Contact between chip and circuit board can conceivably be effected in chiefly two ways, either by gluing or soldering. In conjunction with soldering the module, the chip can be glued firmly in position by introducing some additional process steps, subsequent to having applied solder paste to the circuit board., by pressing for instance and after having dispensed adhesive to the circuit board where the chip is to be placed. The adhesive or glue used may conveniently be of a kind which will cure in conjunction with the re-melting process. No electrically conductive contact on the rear side of the chip is required in order to obtain solely thermal contact between chip and circuit board. However, a rear-side contact is required in contact with an electrically conductive adhesive, when effective substrate-earthing of the chip is required.
The chip can be soldered to the circuit board without requiring any additional process steps. It is necessary, however, that the chip has a solderable rear-side contact, and that the chip is fixed to the ceramic substrate with a bottom filling, so that there is no danger of the chip being moved out of its position when beads or balls of low-melting solder, so-called flipchip bumps, are re-melted. The soldering process per se is very simple, since an earth plane is already present beneath the chip/chips. All that may be required is to make an opening in the protective varnish present beneath the chip, and that a solder paste is also applied in this region.
It will be understood that the invention is not restricted to the aforedescribed and illustrated exemplifying embodiments thereof, and that modifications can be made within the scope of the accompanying Claims.
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|U.S. Classification||361/719, 257/713, 165/185, 361/707, 257/E23.069, 361/712, 257/707, 257/E23.101, 174/51, 174/557, 174/541, 361/704, 361/760, 257/706, 361/709, 165/80.2, 174/252|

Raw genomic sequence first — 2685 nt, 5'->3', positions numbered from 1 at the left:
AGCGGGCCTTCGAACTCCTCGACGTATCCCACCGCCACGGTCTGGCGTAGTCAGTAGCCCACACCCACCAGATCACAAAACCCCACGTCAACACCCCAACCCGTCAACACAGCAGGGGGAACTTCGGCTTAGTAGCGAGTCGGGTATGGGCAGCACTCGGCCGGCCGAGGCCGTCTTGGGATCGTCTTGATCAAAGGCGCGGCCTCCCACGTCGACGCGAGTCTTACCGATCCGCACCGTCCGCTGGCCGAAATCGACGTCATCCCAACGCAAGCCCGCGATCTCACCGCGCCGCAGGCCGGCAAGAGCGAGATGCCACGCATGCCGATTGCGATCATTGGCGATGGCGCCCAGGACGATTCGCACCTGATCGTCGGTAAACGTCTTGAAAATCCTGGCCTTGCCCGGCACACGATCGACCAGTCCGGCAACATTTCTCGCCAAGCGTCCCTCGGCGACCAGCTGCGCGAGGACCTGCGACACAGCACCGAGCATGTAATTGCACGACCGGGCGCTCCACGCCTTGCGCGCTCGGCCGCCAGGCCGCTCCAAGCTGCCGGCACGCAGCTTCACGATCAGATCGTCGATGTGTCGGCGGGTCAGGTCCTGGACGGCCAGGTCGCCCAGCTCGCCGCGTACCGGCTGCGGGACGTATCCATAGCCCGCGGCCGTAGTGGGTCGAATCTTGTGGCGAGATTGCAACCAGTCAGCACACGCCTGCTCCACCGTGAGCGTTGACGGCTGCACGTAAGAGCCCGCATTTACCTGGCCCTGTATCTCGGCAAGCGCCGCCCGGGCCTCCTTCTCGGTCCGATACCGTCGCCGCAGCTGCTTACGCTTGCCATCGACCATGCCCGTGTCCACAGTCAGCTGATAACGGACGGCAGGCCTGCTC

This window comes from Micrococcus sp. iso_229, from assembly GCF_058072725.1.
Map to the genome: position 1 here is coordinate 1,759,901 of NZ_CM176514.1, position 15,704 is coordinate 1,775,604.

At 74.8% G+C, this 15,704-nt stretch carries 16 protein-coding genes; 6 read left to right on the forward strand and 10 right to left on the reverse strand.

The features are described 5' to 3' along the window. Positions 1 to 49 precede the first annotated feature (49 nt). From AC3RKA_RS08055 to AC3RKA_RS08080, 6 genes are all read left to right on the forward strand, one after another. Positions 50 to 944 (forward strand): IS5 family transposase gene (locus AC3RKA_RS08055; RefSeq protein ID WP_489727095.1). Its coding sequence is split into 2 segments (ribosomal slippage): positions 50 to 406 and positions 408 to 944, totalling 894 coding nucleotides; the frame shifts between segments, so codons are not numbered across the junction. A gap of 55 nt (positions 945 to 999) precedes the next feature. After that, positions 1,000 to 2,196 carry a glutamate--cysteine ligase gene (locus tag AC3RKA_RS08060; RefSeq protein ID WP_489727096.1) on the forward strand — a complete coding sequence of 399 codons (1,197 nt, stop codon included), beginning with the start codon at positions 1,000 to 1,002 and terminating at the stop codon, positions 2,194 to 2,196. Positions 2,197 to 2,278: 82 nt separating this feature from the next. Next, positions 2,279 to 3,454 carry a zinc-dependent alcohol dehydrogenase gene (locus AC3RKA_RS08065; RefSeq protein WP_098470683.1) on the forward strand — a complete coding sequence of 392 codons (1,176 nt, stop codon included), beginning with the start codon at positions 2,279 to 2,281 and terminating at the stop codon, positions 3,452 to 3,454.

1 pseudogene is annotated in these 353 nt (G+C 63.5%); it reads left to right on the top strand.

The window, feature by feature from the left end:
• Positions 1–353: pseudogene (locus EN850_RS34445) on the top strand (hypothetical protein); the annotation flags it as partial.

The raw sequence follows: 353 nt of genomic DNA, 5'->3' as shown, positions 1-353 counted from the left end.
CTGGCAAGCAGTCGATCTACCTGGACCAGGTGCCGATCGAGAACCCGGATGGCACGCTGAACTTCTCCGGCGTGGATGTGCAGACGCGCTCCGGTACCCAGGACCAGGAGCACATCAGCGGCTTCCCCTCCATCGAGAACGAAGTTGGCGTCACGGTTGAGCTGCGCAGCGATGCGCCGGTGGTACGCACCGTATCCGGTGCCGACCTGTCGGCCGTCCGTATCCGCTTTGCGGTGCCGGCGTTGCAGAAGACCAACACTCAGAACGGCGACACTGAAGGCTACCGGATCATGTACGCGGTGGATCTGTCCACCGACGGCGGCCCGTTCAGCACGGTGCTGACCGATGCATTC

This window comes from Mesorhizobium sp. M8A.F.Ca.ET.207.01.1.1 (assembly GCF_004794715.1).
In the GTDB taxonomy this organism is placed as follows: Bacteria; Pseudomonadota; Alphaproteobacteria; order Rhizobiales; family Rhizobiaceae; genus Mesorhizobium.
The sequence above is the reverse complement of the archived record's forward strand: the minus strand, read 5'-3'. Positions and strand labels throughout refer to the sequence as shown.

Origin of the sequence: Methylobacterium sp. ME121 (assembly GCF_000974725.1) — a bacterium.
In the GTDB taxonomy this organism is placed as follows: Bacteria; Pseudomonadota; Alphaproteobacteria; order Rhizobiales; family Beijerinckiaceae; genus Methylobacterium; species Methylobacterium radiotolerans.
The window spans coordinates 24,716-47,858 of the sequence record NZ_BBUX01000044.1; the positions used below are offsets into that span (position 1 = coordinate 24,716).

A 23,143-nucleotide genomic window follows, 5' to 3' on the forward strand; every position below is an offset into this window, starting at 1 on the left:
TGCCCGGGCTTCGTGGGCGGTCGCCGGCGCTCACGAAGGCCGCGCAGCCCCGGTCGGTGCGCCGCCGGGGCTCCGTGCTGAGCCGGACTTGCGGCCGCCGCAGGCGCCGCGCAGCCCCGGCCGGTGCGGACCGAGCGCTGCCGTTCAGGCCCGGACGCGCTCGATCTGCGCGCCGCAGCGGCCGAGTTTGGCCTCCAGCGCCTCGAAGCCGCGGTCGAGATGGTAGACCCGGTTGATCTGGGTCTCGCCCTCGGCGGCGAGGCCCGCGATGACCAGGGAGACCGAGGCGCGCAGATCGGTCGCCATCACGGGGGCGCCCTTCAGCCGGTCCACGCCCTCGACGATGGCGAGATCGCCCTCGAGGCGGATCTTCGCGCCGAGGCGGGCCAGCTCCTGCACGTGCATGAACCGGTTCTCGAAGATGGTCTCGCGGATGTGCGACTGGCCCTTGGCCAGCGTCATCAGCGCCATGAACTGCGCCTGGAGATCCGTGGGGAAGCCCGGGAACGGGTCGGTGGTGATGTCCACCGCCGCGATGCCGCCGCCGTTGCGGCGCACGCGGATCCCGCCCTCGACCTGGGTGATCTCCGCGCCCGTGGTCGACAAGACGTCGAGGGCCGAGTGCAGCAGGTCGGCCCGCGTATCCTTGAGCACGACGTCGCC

|International Classification||H01L23/498, H05K3/36, H05K3/32, H05K3/34, H05K1/14, H01L23/40, H05K1/02, H01L23/36|
|Cooperative Classification||H01L2924/00014, H01L2224/16225, H01L2224/32225, H01L2224/32245, H05K3/3436, H01L2924/19105, H05K2201/09781, H05K3/321, H01L2924/3025, H01L2924/01087, H05K2201/10674, H05K3/368, H05K2201/10477, H05K1/141, H01L23/36, H01L2924/1532, H01L2224/16, H01L2224/73253, H05K1/0209, H01L2924/01078, H01L23/49816, H01L2924/15311|
|European Classification||H05K1/02B2E, H05K1/14B, H01L23/36, H01L23/498C4|
|Jul 7, 2000||AS||Assignment|
Owner name: TELEFONAKTIEBOLAGET LM ERICSSON, SWEDEN
Free format text: ASSIGNMENT OF ASSIGNORS INTEREST;ASSIGNOR:WESTBERG, DAVID;REEL/FRAME:010950/0209
Effective date: 20000531
|Jul 9, 2004||AS||Assignment|
Owner name: INFINEON TECHNOLOGIES AG, GERMANY
Free format text: ASSIGNMENT OF ASSIGNORS INTEREST;ASSIGNOR:TELEFONAKTIEBOLAGET L.M. ERICSSON;REEL/FRAME:014830/0691
Effective date: 20040701
|Mar 1, 2005||FPAY||Fee payment|
Year of fee payment: 4
|Feb 26, 2009||FPAY||Fee payment|
Year of fee payment: 8
|Feb 22, 2013||FPAY||Fee payment|
Year of fee payment: 12